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Ask Mark – Week 4 responses

Ask Mark responses
© University of Cape Town CC-BY-NC

Thank you to everyone who posted questions last week. I have recorded a response to four of the many interesting questions you had posed in Step 4.8 of Week 4. My video responses are on YouTube with links below. Transcripts will be posted as soon as they are available.

Question 1: You speak in very broad terms about cognition and emotions. It is very enlightening to me, when you use the external/internal distinction to differentiate those two forms of mental life. Speaking in terms of brain (functional) asymmetry, would you confirm that right hemisphere is more internally oriented, and that the left hemisphere is more externally oriented? And if not, then what kind of basic distinction would you choose, if you had to, to explain brain lateralization?

Question 2: We so often must make a decision only to end up making the wrong one. The irony of the matter is that most often the correct choice came to mind first and as such you just knew it but when you start pondering about it you end up making the wrong one. Why do we doubt our instincts? Could this be because we could not learn from our own mistakes but from those of others. Many have lost their lives because they did not trust their initial thoughts and instincts. Many have lost fortunes not going with their initial instinct. What is it about ourselves that makes us doubt ourselves especially so in life threatening situations. Or is this merely like flipping a coin?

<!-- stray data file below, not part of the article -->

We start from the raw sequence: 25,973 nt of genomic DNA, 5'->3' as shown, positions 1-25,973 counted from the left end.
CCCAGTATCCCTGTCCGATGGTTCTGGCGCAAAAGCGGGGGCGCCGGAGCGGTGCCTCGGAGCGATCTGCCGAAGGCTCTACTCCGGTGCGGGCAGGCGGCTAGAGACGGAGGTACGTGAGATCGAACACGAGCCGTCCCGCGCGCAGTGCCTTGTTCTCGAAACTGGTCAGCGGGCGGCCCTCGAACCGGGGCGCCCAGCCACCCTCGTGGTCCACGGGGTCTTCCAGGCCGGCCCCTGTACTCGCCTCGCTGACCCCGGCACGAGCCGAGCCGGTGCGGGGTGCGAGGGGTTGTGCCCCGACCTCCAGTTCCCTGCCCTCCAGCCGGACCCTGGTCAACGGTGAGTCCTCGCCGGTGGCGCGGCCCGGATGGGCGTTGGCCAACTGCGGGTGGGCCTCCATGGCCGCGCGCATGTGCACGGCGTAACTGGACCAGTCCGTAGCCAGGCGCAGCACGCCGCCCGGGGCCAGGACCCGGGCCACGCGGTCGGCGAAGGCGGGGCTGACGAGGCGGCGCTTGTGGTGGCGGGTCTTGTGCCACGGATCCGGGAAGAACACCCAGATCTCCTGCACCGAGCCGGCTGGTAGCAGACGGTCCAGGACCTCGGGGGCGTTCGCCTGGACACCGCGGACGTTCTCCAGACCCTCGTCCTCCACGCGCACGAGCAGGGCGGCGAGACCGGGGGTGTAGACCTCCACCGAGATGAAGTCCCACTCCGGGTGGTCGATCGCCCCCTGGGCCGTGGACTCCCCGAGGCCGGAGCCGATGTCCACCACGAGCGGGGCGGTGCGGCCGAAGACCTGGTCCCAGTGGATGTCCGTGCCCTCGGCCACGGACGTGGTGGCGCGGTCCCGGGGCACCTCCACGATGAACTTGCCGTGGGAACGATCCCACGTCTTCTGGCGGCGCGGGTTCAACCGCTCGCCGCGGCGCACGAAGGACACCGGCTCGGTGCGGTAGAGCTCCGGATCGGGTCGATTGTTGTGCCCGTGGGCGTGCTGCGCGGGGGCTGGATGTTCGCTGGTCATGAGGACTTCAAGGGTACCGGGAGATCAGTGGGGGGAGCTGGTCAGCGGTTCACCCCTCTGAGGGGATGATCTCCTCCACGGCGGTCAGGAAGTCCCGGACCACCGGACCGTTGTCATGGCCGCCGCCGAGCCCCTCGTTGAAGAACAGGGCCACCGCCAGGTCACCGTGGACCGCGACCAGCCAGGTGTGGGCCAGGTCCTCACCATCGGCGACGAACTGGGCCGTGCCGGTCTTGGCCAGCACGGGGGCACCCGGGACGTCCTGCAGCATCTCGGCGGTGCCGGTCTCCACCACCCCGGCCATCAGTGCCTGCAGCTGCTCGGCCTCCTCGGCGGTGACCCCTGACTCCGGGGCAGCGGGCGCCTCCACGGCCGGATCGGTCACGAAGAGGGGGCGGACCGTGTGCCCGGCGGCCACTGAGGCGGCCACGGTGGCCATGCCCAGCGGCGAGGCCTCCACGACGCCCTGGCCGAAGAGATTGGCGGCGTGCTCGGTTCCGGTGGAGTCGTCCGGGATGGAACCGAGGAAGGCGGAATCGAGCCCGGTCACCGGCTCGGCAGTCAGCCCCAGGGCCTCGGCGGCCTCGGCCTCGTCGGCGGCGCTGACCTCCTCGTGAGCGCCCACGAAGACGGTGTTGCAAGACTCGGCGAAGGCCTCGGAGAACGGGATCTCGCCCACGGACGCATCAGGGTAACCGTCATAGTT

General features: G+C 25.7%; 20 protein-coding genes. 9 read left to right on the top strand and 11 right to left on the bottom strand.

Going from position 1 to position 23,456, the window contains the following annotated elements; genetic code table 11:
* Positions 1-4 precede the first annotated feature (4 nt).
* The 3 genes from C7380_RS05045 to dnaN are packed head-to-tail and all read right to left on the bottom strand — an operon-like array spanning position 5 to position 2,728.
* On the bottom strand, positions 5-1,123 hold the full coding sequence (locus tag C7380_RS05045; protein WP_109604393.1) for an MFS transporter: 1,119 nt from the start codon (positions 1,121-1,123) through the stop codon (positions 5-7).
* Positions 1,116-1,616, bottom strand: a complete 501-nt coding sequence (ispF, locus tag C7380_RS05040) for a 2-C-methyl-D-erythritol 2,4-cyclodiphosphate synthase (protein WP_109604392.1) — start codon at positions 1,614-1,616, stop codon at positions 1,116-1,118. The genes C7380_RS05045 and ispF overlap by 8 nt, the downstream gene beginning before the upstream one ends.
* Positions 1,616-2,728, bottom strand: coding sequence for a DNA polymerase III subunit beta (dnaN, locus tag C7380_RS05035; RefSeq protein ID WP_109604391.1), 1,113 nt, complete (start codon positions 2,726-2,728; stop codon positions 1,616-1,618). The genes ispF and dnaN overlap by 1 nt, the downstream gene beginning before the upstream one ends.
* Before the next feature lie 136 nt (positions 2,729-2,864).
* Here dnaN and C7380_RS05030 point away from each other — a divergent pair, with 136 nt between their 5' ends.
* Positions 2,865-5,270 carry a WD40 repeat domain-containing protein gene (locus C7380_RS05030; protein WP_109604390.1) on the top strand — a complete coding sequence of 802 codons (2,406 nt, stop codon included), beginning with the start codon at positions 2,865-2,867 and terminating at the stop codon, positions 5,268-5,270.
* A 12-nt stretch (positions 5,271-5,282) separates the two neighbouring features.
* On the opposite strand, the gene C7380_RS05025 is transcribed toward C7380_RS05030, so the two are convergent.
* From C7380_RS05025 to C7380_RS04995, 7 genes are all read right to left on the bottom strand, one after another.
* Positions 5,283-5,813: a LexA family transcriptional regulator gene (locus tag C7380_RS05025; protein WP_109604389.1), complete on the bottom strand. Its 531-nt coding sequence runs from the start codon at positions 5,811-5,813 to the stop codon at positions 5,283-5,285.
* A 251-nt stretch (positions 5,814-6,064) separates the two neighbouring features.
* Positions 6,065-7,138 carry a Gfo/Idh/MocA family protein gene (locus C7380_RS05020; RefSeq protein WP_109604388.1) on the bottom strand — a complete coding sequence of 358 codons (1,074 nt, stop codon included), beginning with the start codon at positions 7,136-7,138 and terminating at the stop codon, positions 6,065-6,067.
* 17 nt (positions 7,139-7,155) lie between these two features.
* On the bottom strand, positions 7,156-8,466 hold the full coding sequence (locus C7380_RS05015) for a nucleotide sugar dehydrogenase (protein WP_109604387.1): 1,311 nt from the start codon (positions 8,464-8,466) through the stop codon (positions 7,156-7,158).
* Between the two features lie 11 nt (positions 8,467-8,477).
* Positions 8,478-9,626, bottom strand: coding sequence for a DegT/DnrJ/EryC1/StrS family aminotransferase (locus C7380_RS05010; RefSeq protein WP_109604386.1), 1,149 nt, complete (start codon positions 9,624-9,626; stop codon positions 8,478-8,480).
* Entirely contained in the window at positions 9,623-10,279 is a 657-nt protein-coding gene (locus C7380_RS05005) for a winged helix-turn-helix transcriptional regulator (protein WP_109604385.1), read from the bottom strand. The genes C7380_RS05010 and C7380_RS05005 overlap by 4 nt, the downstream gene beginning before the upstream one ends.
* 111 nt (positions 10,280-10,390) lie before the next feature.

Question 3: Following that the pleasure/unpleasure are the biological determinants of our decisions, and underpin our value choices, does this mean that we humans are absolutely egocentric, even when motivated by ‘higher’ needs, like self-actualisation, or social justice, or human rights? How is it that martyrs will ignore the unpleasure of social rejection and can pursue ‘higher’ needs? It seems we decide to endure what we expect to be lesser pain in the service of greater pleasure and that underpins ‘value-related’ decisions. Is there no point at which humans become ‘noble’, not merely bestial?
Question 4: Is depression simply a lesser amount of the encephalitis lethargica? I’ve got it that people suffering from depression have lost motivation for seeking, etc., not finding enough meaning in life.

I look forward to your questions for this week – you can post them in Step 5.12 of Week 5

© University of Cape Town CC-BY-NC
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